While working as a professional coffee taster and quality controller with several of the top coffee companies in Kenya, cupping hundreds of coffees every day for many, many years, I found that certain physical characteristics in the formation of the green beans consistently produced very specific and identifiable qualities in the profile of the resulting roast.
In this article we are going to share our experiences as to how these various flaws in the physical formation of green coffee beans can help you understand the cause of resulting cup and, therefore, help you with your green bean purchases.
To begin, the major formation flaws found in green coffee beans prior to roasting include:
o Thin edged
o Boat shaped
o Hollow or Shell
o Multiple center cut
Since a number of these formation flaws tend to occur together in the same beans, we're going to group those flaws that have a similar cause and effect.
Shriveled, Thin Edged and Boat Shaped
Green beans that are shriveled are deformed beans, usually small, irregular or immature in formation, usually with multiple center cut. Thin edged and boat shaped are easily identified as the name of the flaw indicates.
Beans with these formations are lacking in nutrition, including Chlorogenic acid and magnesium during the growth process. Causes also include drought or lack of sufficient irrigation. As a result, these beans will normally be whitish to brownish-yellow in color.
The beans will sometimes open during roasting and almost always produce a soft roast. In addition, these flaws in formation often cause the beans to break during the roasting and blending process.
As a result, the roasted beans will tend to give you a smoky taste because they require over roasting, compensating for the pale beans. More often than not, they will also have excessive hay and grassy flavors.
During cupping, you'll also experience a flat cup, a harsh full body and lacking in acidity. The excessive presence of shriveled beans will result in a high percentage of moisture loss (20% plus) during roasting.
These beans are not smooth, but instead have a rough and corrugated appearance. This is caused by overbearing, drought-affected cherries and immature in ripening, often leading to a yellow cherry. You'll notice that these beans will also have a sticky sliver skin which isn't completely removed during the milling process.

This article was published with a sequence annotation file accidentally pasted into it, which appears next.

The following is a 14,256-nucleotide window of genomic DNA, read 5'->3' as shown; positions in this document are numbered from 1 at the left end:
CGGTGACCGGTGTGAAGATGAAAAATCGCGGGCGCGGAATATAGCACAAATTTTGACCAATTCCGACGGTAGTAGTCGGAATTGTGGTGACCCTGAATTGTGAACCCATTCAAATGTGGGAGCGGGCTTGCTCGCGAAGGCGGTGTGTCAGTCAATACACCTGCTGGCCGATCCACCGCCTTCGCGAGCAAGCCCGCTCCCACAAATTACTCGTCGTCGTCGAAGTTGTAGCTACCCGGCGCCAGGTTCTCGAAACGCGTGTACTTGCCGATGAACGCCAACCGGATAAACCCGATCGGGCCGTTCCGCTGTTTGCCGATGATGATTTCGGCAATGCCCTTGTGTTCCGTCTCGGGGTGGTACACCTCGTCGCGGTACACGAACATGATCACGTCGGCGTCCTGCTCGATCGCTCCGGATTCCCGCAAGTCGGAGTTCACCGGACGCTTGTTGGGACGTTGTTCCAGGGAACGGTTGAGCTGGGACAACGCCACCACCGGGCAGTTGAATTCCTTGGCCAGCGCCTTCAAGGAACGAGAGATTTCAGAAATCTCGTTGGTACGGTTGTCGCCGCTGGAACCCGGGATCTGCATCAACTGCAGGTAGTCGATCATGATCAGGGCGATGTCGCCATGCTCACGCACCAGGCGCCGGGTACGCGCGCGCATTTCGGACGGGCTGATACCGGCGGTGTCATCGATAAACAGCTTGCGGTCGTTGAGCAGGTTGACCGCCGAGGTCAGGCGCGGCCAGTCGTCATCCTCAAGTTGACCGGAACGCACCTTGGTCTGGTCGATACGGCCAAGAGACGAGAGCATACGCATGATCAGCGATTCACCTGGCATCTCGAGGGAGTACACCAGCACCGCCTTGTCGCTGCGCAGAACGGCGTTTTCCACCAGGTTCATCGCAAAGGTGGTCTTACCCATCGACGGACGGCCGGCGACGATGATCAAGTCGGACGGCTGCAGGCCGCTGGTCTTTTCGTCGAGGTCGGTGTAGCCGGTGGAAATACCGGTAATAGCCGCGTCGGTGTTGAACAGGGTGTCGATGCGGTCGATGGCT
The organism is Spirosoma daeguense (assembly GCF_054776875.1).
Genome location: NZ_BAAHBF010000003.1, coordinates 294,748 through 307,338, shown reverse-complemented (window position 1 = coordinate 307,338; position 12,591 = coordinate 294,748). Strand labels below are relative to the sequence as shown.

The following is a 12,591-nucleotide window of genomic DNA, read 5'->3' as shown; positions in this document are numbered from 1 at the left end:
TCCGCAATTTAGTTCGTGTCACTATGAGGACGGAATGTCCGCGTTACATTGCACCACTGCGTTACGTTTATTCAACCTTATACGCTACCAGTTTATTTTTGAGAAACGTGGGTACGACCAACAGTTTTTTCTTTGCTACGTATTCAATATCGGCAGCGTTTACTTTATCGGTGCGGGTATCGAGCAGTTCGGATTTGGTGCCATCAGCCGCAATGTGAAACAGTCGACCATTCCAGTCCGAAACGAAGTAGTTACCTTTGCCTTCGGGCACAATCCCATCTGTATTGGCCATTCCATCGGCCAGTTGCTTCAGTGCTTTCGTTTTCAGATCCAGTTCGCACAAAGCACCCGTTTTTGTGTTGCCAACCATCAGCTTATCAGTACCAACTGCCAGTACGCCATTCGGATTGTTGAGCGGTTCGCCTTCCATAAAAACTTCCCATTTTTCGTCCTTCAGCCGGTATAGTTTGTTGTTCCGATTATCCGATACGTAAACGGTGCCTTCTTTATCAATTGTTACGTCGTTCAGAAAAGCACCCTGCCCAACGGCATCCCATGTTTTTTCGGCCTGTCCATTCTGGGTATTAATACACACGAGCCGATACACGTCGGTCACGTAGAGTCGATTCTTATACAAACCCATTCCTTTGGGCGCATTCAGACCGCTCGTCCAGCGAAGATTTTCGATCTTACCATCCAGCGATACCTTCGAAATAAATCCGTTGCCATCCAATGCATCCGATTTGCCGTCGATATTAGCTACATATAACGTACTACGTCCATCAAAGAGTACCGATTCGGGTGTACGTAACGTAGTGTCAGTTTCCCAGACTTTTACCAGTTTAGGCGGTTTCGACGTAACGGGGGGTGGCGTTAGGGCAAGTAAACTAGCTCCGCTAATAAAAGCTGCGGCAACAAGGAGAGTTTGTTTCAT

Roasted ragged beans will result in a pale color with a lot of chaff, partially because of the sticky silver skin. The result will be a soft roast which is more permeable and, together with the chaff, will result in very fine fragments in the brewed coffee, giving a heavy and viscous body in the cup with many impurities.
Hollow or Shell
This formation flaw is sometimes caused by deficiencies in minerals in the soil, but with a generous water supply, causing the tree to produce large beans that mutate. This condition can also be caused when two beans are growing together and then one dies while the other continues to grow, which are commonly referred to as shells because of the resulting formation.
The roast of hollow or shell beans is very similar to that found with shriveled, thin edged and boat shaped beans as described above.
Multiple Center Cuts
These beans are identified by having two or more center lines. This formation is usually found in shriveled beans and ragged beans, but can also be found in full solid beans. The causes range from either overfeeding or because the coffee trees have been drought affected.
Still, too many multiple center cuts, all other things being acceptable, will cause an uneven grind after the roast, negatively affecting the body in the cup.
High quality beans will not contain formation flaws, whereas most coffee beans that do contain these types of flaws will remain pale and under roasted at a normal roast. As a result, beans with these flaws require over roasting which will result in a high percentage loss in total weight of 20% or more. This loss in weight should be taken into account when buying green coffee and measured against high quality alternatives.
Over the years, we've found that green bean quality and its resulting cup is not a result or origin, but primarily a result of superior plant husbandry, milling, grading and sorting, enabling each country to produce top quality coffees with ideal characteristics for that region.
This article is the second in a five-part series describing general guidelines on how to determine quality characteristics of green coffee beans before the cupping analysis.
Co-authored by Steve Josephs and Jackson Kanampiu
Copyright © 2009 http://www.GourmetOfficeCoffee.com, The Great American Coffee Company office coffee service and Intellidon Enterprises, Inc. All Rights Reserved. Reprints allowed if this copyright reference is included.
Article Source: http://EzineArticles.com/expert/Steve_Josephs/15733